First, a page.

not long after, i saw that the fireflies were blinking more boldly than in a long, long time.

it’s not often, i realized, that power goes out in the summer. so instead of studying ice crystals by moonlight, i got the gift of the firefly flicker.

quite a pile, the bright lights of darkness.

then, later still, i stepped outside to see if i could catch a breeze. i was chomping a midnight apple, and let my eyes roam all around, drinking in the layers of shadow. i must have looked up right away, because right away i was struck by all the extra stars studding the sky that very dark night.

and on it went.

when i happened to be tiptoeing around, somewhere near 3 o’clock in the morning, i noticed for the first time ever, i think, that fireflies pull all-nighters. they keep up the flicker, it seems, till the dawn shooshes them off to their beds.

and so it went.

all week, it was candlelight and conversation. the first night, in full little-house-on-the-prairie mode, it was lanterns and dinner, and whatever we could salvage from the warming-up fridge.

the next, when the little one and his papa high-tailed it to our freezer friend’s fully-operating telly (the better to take in the all-star game), the college-bound boy and i sat in the dark at the kitchen table and sipped prosecco, our words lit only by one flickering candle and the magic of a whole evening alone, with no blinks or beeps to disturb us.

i drank deeply, i tell you, of that rare gift, knowing full well that all too soon the boy would be off a thousand miles away, and i’d be longing for such a night, alone in the dark with my deep-thinking child, there at the shadowy table. i knew right then the terrible winds had brought me a forever treasure.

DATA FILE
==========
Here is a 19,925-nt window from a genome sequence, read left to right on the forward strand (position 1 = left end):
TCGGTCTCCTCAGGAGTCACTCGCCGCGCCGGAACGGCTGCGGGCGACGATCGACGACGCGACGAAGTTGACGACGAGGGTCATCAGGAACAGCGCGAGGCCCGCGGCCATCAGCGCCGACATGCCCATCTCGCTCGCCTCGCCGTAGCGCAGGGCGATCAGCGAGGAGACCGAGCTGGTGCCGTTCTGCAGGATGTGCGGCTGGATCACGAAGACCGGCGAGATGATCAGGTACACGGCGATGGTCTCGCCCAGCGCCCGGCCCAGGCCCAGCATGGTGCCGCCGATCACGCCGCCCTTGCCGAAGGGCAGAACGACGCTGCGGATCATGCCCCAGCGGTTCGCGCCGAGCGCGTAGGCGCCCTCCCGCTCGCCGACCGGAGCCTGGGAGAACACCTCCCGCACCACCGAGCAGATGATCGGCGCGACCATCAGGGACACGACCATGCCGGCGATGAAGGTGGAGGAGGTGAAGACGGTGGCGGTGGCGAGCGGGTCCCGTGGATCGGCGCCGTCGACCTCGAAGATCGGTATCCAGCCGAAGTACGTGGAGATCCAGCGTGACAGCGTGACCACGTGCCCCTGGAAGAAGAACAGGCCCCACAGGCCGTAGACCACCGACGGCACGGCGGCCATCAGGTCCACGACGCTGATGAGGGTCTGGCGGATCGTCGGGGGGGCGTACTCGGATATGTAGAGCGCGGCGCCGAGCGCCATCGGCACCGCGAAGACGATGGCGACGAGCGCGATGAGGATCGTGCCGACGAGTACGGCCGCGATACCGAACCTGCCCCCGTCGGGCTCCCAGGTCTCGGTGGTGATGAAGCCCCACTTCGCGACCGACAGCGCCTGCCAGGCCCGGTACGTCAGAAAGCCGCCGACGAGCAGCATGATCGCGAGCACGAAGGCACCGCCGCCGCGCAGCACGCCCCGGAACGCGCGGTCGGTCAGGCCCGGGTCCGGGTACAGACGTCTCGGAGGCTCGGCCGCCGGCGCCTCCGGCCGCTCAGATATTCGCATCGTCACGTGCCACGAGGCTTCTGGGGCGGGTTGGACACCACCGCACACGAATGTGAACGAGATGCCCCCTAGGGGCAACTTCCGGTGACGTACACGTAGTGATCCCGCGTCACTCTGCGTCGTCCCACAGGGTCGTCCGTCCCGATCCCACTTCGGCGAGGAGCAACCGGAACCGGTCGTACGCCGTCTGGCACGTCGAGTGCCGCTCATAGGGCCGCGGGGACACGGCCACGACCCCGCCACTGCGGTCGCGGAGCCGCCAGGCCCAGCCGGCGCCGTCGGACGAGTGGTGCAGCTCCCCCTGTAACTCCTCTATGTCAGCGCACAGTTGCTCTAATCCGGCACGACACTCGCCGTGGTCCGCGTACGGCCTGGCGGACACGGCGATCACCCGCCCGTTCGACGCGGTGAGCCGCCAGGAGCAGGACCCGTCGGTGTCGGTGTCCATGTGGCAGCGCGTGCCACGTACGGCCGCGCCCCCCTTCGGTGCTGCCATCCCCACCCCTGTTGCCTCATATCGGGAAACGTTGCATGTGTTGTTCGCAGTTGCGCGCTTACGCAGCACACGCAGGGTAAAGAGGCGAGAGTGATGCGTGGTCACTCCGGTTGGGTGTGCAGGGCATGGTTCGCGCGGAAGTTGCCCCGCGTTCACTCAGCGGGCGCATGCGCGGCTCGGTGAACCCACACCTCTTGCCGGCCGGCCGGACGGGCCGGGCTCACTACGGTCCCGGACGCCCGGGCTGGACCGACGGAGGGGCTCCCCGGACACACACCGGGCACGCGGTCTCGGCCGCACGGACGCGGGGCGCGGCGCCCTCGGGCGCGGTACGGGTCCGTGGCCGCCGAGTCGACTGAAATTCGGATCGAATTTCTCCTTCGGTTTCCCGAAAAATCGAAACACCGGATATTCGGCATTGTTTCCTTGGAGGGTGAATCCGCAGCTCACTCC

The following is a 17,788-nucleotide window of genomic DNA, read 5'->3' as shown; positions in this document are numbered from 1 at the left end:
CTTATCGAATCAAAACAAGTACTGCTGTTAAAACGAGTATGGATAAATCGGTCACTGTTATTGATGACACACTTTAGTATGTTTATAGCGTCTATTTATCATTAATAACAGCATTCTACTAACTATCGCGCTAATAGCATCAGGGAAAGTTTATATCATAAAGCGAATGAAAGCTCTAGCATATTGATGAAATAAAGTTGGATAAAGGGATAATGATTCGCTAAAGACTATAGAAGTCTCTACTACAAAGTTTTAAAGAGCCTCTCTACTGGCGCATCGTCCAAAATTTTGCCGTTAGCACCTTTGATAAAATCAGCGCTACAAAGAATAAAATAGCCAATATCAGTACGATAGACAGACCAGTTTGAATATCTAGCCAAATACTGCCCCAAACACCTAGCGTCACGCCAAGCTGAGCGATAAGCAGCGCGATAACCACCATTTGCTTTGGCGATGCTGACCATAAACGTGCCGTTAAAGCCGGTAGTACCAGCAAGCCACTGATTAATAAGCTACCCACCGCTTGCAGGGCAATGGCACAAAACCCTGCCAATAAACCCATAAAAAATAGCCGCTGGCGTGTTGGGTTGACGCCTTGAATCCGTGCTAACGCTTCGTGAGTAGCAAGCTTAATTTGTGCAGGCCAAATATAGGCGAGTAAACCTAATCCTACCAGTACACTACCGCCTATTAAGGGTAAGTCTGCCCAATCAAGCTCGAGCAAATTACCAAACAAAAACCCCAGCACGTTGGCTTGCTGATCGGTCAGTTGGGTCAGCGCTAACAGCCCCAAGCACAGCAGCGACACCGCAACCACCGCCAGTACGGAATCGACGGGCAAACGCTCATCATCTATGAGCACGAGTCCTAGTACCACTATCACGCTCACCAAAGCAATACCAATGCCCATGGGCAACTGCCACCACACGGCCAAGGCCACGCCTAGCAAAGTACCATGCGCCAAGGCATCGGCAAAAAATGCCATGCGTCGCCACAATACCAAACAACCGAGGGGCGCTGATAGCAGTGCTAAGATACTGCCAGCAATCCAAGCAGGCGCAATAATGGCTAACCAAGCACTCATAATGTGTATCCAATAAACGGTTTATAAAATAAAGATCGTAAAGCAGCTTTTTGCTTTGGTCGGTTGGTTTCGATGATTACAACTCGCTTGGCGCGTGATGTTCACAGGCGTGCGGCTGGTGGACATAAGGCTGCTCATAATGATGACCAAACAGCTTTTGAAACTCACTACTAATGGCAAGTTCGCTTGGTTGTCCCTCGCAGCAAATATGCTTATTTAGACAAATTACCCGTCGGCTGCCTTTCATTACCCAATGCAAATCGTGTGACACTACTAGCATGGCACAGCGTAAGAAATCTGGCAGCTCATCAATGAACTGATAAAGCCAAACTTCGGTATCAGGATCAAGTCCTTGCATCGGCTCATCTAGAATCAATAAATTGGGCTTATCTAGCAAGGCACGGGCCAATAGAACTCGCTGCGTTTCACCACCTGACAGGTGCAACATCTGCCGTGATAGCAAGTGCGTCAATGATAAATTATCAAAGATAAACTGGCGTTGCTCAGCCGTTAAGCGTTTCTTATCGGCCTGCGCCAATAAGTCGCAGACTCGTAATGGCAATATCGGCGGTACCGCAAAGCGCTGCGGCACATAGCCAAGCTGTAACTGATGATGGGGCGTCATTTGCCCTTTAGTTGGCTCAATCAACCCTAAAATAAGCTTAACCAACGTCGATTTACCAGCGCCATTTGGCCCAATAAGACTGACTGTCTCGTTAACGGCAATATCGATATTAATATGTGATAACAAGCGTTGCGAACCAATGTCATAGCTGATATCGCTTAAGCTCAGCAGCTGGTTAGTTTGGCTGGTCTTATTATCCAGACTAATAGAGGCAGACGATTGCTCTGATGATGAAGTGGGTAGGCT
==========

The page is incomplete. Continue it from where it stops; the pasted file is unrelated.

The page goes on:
in the end i wound up with my fridge purged of bottles and condiments that had long exceeded their statutes of limitation. who needed the maraschino cherries from three summers ago, the ones i’d never quite managed to toss, but now had to?

and once all those overdue jars and bottles were gone, and the milk and the cheeses dumped, sadly, into the garbage, i scrubbed that fridge–and the basement freezer–top to bottom, inside and out.

i am back in business now. lights, once again, go on whenever you flick the magical switch (and i am still marveling, two days later).

the fridge is stocked with whatever we need to get by. the freezer awaiting my generous contributions.

i’ve hauled out the vacuum, and sucked up a week’s worth of grit clomped in on the bottoms of baseball cleats. i caught up on the loads of laundry piled high in the soon-musty basket.

and now my sweet little boy, the one quite bothered by all of the darkness, he’s come down with some germ that is making him all hot and achy.

this very long week has come to an end.

and i’ll not soon forget the beauty i found in the darkness.

were you in the dark this week? where did you find the beauty? and if this week wasn’t one that brought you darkness, where have you found it on the dark days you’ve known?
p.s. i always hate it on days when my writing has to come in bits and spurts. it’s hard to spin lines when nursing a sick little child. so please see through the bumps, and pardon the lack of a flow……